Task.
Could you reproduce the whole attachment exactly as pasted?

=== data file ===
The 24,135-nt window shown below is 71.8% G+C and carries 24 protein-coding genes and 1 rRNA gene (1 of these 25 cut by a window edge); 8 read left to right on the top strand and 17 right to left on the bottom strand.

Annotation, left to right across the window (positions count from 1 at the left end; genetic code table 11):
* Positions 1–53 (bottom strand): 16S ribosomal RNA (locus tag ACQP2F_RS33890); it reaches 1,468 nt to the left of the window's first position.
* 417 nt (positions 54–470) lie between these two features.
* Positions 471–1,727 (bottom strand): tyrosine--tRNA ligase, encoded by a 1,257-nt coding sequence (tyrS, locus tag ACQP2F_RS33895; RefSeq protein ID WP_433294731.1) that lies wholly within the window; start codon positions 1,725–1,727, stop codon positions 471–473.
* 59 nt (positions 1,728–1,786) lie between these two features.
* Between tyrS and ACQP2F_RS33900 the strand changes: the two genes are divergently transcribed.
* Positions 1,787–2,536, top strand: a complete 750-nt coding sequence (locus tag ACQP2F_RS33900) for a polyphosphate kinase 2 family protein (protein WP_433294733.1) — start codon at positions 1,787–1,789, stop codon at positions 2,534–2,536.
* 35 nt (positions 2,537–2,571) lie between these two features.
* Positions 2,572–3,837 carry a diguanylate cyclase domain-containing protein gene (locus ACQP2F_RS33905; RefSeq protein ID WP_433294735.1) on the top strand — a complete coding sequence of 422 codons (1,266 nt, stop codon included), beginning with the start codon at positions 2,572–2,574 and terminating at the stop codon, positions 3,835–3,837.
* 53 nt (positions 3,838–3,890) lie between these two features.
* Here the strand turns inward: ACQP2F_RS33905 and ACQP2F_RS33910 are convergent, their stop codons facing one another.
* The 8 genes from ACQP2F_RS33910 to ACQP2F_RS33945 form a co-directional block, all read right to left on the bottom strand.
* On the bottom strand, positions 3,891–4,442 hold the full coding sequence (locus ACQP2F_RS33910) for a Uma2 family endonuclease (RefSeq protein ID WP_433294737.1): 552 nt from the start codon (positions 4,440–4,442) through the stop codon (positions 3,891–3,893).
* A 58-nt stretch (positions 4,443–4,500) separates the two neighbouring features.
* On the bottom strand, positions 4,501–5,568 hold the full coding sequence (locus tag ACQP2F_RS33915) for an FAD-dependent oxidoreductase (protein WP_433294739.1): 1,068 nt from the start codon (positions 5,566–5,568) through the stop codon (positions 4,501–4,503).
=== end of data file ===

The 24,135-nt window shown below is 71.8% G+C and carries 24 protein-coding genes and 1 rRNA gene (1 of these 25 cut by a window edge); 8 read left to right on the top strand and 17 right to left on the bottom strand.

Annotation, left to right across the window (positions count from 1 at the left end; genetic code table 11):
* Positions 1–53 (bottom strand): 16S ribosomal RNA (locus tag ACQP2F_RS33890); it reaches 1,468 nt to the left of the window's first position.
* 417 nt (positions 54–470) lie between these two features.
* Positions 471–1,727 (bottom strand): tyrosine--tRNA ligase, encoded by a 1,257-nt coding sequence (tyrS, locus tag ACQP2F_RS33895; RefSeq protein ID WP_433294731.1) that lies wholly within the window; start codon positions 1,725–1,727, stop codon positions 471–473.
* 59 nt (positions 1,728–1,786) lie between these two features.
* Between tyrS and ACQP2F_RS33900 the strand changes: the two genes are divergently transcribed.
* Positions 1,787–2,536, top strand: a complete 750-nt coding sequence (locus tag ACQP2F_RS33900) for a polyphosphate kinase 2 family protein (protein WP_433294733.1) — start codon at positions 1,787–1,789, stop codon at positions 2,534–2,536.
* 35 nt (positions 2,537–2,571) lie between these two features.
* Positions 2,572–3,837 carry a diguanylate cyclase domain-containing protein gene (locus ACQP2F_RS33905; RefSeq protein ID WP_433294735.1) on the top strand — a complete coding sequence of 422 codons (1,266 nt, stop codon included), beginning with the start codon at positions 2,572–2,574 and terminating at the stop codon, positions 3,835–3,837.
* 53 nt (positions 3,838–3,890) lie between these two features.
* Here the strand turns inward: ACQP2F_RS33905 and ACQP2F_RS33910 are convergent, their stop codons facing one another.
* The 8 genes from ACQP2F_RS33910 to ACQP2F_RS33945 form a co-directional block, all read right to left on the bottom strand.
* On the bottom strand, positions 3,891–4,442 hold the full coding sequence (locus ACQP2F_RS33910) for a Uma2 family endonuclease (RefSeq protein ID WP_433294737.1): 552 nt from the start codon (positions 4,440–4,442) through the stop codon (positions 3,891–3,893).
* A 58-nt stretch (positions 4,443–4,500) separates the two neighbouring features.
* On the bottom strand, positions 4,501–5,568 hold the full coding sequence (locus tag ACQP2F_RS33915) for an FAD-dependent oxidoreductase (protein WP_433294739.1): 1,068 nt from the start codon (positions 5,566–5,568) through the stop codon (positions 4,501–4,503).